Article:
Modern Barcelona was born with the Eixample, a district stretching from the Plaça d'Espanya almost as far as the river Besòs. Its continuous grid layout connected the old town (the present-day district of Ciutat Vella) with the other towns and villages on the Barcelona plain (Gràcia, Sants, Sant Martí de Provençals, Sant Andreu, Sarrià, etc.), which later became Barcelona neighbourhoods. The Eixample is the result of one of the most splendid periods in the city's history: a time when it was establishing its position as the economic powerhouse of Catalonia and Spain in the mid-19th century. This economic growth was reflected in the expansion of the city when the Madrid government lifted the ban it had imposed since 1714 on building outside the city walls, following the victory of the Bourbon dynasty in the War of the Spanish Succession (Barcelona had supported the House of Hapsburg).
The Eixample project was the brainchild of the engineer and town planner Ildefons Cerdà, who designed an egalitarian city with uniform neighbourhoods and evenly distributed public services. Its grid-like layout and blocks with chamfered corners have made it an iconic symbol of Barcelona and the subject of study around the world as a paradigm of the birth of modern rational urban planning. The Plan was approved in 1860, but it wasn't implemented until several decades later, tying in with the greatest creative expression of the "modernista" architectural style, which permeates the entire district and makes the Eixample a peerless ensemble in Europe.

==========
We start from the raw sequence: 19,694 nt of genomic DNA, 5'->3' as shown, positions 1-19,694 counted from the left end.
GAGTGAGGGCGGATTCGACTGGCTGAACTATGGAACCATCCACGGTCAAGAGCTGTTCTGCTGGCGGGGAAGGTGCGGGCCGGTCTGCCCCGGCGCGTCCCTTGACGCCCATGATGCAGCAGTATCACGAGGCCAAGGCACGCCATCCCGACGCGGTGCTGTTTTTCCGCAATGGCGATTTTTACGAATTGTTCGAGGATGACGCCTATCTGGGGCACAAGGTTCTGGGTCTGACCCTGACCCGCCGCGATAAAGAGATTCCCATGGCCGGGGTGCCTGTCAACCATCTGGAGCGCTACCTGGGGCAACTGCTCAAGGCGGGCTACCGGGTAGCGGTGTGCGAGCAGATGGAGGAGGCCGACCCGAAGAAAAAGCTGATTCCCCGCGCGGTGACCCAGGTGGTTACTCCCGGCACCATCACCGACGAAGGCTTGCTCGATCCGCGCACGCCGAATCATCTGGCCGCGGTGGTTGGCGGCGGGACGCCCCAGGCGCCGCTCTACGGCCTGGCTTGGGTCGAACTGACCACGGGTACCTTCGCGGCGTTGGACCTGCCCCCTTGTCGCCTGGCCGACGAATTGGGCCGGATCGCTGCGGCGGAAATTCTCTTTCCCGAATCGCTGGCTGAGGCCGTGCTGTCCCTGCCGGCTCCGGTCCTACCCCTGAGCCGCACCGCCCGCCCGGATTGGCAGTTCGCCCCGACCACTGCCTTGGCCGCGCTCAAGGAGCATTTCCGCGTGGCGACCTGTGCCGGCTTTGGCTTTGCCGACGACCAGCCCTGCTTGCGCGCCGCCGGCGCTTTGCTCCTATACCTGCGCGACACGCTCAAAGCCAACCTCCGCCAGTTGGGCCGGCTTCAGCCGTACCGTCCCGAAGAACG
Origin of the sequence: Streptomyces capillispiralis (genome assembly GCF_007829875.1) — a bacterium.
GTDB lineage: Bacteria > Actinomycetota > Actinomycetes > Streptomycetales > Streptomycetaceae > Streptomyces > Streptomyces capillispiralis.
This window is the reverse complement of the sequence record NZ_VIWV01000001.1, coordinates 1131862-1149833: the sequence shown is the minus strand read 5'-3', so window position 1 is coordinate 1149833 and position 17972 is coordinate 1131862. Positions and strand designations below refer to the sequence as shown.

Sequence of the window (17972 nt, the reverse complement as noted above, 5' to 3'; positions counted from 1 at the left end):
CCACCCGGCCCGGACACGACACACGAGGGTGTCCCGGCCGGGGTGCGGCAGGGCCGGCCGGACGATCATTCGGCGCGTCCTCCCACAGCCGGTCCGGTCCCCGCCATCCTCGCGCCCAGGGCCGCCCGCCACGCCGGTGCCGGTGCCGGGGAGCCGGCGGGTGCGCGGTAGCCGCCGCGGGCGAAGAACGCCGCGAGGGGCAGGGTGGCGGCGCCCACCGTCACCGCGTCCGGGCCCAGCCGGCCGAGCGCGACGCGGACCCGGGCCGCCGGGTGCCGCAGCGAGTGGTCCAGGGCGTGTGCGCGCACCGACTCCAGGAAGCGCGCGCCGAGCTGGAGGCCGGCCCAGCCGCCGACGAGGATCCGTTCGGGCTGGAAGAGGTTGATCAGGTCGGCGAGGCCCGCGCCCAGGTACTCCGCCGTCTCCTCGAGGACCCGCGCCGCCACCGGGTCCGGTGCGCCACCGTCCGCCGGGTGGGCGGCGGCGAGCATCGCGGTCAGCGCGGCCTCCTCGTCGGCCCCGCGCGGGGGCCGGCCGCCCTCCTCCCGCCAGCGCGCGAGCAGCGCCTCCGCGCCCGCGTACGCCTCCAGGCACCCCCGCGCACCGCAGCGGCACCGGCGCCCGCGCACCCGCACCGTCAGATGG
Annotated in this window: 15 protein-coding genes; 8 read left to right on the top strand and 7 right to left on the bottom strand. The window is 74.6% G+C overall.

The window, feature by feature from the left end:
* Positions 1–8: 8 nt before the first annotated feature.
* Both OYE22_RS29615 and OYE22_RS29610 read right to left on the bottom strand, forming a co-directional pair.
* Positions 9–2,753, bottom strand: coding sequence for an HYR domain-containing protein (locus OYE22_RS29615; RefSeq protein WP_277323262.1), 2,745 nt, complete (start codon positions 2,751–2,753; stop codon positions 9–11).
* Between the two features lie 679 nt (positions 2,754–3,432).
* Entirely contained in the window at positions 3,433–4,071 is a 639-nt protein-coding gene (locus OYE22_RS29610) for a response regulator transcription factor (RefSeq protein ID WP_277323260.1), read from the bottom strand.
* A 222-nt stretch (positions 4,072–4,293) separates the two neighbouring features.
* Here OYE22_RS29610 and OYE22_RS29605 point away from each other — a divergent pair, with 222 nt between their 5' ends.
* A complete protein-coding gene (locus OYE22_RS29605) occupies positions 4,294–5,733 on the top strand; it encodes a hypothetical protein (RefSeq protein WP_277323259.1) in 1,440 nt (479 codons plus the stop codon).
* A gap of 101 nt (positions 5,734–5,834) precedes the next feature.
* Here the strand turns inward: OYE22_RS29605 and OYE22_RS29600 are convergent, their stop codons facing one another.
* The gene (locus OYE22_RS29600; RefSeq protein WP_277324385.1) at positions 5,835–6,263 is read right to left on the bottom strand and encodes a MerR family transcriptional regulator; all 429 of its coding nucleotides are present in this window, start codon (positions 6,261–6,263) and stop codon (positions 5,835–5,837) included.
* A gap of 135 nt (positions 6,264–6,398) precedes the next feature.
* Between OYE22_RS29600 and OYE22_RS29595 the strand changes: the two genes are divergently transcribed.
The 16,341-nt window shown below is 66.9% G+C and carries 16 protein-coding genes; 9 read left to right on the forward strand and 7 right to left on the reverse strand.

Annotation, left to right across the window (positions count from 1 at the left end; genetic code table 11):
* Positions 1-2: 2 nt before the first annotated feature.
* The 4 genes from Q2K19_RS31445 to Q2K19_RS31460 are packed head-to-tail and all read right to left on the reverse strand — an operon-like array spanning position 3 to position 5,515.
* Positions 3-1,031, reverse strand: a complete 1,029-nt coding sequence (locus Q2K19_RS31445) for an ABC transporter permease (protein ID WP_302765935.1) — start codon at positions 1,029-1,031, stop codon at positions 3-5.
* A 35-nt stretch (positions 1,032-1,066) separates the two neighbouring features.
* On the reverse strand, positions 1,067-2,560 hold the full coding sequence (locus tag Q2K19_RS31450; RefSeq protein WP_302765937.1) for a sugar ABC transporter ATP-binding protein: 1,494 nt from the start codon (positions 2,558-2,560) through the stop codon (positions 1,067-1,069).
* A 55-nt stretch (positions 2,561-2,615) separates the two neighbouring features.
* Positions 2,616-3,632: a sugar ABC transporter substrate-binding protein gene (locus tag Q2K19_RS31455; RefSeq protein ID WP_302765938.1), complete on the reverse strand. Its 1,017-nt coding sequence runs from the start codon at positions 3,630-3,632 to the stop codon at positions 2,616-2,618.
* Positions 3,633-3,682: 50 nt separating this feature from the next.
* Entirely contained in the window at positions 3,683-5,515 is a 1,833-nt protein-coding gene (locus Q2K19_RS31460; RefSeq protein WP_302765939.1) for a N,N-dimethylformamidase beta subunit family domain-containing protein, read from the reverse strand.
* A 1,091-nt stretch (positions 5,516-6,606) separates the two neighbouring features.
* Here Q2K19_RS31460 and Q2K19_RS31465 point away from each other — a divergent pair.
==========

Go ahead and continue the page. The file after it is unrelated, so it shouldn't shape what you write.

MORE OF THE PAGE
During this period, under the reign of the church of the Sagrada Família, Barcelona's thriving bourgeoisie vied with each other in terms of aesthetic refinement and hired the services of the foremost architects of the time, including Gaudí, Domènech i Montaner and Puig i Cadafalch, to build their homes in "modernista" buildings – La Pedrera, Casa Batlló, Casa Lleó Morera, Casa Amatller – with their interiors and façades lavishly decorated with a wide variety of materials: wood, stone, ceramic, leaded glass and wrought iron.
Keep your eyes peeled as you stroll around the neighbourhood and admire the legacy of the finest Catalan architecture of the late 19th and early 20th centuries. You'll explore iconic streets like Passeig de Gràcia and Rambla de Catalunya, which are home to the top fashion boutiques selling leading local and international brands, countless restaurants serving Catalan haute-cuisine and an endless array of cafés and bars, which have made the area the favourite shopping place for many locals and visitors to the city.
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